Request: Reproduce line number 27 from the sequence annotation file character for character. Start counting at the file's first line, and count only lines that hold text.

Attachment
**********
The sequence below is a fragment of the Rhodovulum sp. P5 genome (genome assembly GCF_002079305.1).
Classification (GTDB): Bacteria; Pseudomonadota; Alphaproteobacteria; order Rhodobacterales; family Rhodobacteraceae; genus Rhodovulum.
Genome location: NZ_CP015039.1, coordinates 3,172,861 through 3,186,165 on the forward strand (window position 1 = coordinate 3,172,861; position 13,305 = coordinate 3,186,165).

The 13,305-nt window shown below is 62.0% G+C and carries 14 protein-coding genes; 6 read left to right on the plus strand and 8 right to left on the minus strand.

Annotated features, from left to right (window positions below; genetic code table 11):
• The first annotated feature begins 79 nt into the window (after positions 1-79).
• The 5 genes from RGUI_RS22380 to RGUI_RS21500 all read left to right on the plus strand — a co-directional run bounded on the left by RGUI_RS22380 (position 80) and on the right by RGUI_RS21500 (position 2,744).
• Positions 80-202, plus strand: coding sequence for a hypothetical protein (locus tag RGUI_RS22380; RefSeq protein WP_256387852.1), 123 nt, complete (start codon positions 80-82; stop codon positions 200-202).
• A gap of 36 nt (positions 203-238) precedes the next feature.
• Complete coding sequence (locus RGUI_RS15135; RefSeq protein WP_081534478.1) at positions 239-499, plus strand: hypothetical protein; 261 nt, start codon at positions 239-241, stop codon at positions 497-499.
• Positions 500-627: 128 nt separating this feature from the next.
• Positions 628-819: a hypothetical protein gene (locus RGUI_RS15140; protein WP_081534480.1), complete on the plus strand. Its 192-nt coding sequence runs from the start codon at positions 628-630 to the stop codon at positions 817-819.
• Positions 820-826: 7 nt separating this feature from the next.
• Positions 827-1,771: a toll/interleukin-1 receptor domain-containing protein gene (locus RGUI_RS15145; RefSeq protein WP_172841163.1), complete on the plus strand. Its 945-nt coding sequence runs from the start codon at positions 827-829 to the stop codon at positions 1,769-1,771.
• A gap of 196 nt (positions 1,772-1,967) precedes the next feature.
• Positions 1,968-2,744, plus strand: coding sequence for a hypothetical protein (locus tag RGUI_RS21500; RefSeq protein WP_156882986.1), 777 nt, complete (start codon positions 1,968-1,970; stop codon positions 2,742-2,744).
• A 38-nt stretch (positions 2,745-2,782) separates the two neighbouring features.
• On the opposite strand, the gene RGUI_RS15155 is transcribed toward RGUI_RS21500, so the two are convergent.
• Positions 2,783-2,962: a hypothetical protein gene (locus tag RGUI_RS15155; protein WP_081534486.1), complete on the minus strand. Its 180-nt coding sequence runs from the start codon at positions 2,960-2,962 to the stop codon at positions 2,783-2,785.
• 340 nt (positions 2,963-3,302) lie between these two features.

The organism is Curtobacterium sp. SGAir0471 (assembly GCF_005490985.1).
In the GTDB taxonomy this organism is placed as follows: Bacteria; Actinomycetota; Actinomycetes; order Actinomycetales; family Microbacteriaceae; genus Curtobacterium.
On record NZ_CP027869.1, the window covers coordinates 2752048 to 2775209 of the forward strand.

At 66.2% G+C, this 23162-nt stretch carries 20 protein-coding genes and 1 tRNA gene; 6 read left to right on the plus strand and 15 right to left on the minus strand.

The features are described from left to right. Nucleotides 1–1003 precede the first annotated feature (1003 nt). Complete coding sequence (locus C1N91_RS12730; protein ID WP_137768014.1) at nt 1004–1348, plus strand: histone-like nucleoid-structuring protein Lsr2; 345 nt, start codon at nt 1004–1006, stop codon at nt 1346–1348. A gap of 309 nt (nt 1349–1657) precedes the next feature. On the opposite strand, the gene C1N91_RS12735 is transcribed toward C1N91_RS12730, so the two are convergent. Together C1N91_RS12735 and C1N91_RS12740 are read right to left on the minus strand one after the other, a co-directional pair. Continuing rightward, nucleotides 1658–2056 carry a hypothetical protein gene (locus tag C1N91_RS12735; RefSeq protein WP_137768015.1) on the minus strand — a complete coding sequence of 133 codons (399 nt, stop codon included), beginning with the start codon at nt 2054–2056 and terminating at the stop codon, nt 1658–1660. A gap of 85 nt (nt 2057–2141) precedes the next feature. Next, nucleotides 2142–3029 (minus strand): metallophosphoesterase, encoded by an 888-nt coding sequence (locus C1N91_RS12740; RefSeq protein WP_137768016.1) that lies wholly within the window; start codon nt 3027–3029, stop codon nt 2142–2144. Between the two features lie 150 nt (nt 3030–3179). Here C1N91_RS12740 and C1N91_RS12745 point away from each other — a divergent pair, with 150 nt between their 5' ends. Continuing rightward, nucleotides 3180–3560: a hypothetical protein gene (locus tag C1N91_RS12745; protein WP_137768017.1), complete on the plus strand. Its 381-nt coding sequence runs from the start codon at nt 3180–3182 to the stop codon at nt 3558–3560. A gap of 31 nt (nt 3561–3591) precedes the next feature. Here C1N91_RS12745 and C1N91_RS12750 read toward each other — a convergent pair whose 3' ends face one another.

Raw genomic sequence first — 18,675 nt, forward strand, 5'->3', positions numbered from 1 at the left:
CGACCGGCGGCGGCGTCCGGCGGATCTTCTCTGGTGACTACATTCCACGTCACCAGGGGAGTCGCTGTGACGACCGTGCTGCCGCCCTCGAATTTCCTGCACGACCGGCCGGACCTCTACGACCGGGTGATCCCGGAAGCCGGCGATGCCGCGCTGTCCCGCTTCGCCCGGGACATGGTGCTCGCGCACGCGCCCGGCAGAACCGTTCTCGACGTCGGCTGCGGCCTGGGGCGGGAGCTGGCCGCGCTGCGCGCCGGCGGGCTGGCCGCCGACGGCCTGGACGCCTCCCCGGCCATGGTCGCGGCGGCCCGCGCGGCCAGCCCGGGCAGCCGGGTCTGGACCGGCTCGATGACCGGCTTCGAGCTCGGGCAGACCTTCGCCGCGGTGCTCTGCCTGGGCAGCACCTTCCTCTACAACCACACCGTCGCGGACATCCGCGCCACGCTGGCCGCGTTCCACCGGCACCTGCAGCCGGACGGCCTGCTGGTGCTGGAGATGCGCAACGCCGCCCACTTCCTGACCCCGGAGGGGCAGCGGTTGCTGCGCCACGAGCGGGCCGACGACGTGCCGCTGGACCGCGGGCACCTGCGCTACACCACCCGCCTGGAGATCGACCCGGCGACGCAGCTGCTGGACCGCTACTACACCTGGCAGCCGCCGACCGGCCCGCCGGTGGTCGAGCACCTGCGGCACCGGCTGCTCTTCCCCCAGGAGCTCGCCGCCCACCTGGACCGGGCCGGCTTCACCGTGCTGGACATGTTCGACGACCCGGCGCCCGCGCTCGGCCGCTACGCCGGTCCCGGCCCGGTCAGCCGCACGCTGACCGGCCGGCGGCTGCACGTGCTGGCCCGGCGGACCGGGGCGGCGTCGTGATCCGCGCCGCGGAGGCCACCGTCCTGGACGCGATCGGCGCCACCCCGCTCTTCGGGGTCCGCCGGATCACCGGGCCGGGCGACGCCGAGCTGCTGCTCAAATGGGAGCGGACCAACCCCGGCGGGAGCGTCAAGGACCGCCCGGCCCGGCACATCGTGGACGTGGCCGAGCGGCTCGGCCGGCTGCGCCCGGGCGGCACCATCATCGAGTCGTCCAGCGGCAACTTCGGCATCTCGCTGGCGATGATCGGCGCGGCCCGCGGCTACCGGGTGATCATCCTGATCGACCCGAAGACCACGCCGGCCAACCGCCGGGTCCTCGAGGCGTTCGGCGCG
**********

CGACCGGCGGCGGCGTCCGGCGGATCTTCTCTGGTGACTACATTCCACGTCACCAGGGGAGTCGCTGTGACGACCGTGCTGCCGCCCTCGAATTTCCTGCACGACCGGCCGGACCTCTACGACCGGGTGATCCCGGAAGCCGGCGATGCCGCGCTGTCCCGCTTCGCCCGGGACATGGTGCTCGCGCACGCGCCCGGCAGAACCGTTCTCGACGTCGGCTGCGGCCTGGGGCGGGAGCTGGCCGCGCTGCGCGCCGGCGGGCTGGCCGCCGACGGCCTGGACGCCTCCCCGGCCATGGTCGCGGCGGCCCGCGCGGCCAGCCCGGGCAGCCGGGTCTGGACCGGCTCGATGACCGGCTTCGAGCTCGGGCAGACCTTCGCCGCGGTGCTCTGCCTGGGCAGCACCTTCCTCTACAACCACACCGTCGCGGACATCCGCGCCACGCTGGCCGCGTTCCACCGGCACCTGCAGCCGGACGGCCTGCTGGTGCTGGAGATGCGCAACGCCGCCCACTTCCTGACCCCGGAGGGGCAGCGGTTGCTGCGCCACGAGCGGGCCGACGACGTGCCGCTGGACCGCGGGCACCTGCGCTACACCACCCGCCTGGAGATCGACCCGGCGACGCAGCTGCTGGACCGCTACTACACCTGGCAGCCGCCGACCGGCCCGCCGGTGGTCGAGCACCTGCGGCACCGGCTGCTCTTCCCCCAGGAGCTCGCCGCCCACCTGGACCGGGCCGGCTTCACCGTGCTGGACATGTTCGACGACCCGGCGCCCGCGCTCGGCCGCTACGCCGGTCCCGGCCCGGTCAGCCGCACGCTGACCGGCCGGCGGCTGCACGTGCTGGCCCGGCGGACCGGGGCGGCGTCGTGATCCGCGCCGCGGAGGCCACCGTCCTGGACGCGATCGGCGCCACCCCGCTCTTCGGGGTCCGCCGGATCACCGGGCCGGGCGACGCCGAGCTGCTGCTCAAATGGGAGCGGACCAACCCCGGCGGGAGCGTCAAGGACCGCCCGGCCCGGCACATCGTGGACGTGGCCGAGCGGCTCGGCCGGCTGCGCCCGGGCGGCACCATCATCGAGTCGTCCAGCGGCAACTTCGGCATCTCGCTGGCGATGATCGGCGCGGCCCGCGGCTACCGGGTGATCATCCTGATCGACCCGAAGACCACGCCGGCCAACCGCCGGGTCCTCGAGGCGTTCGGCGCG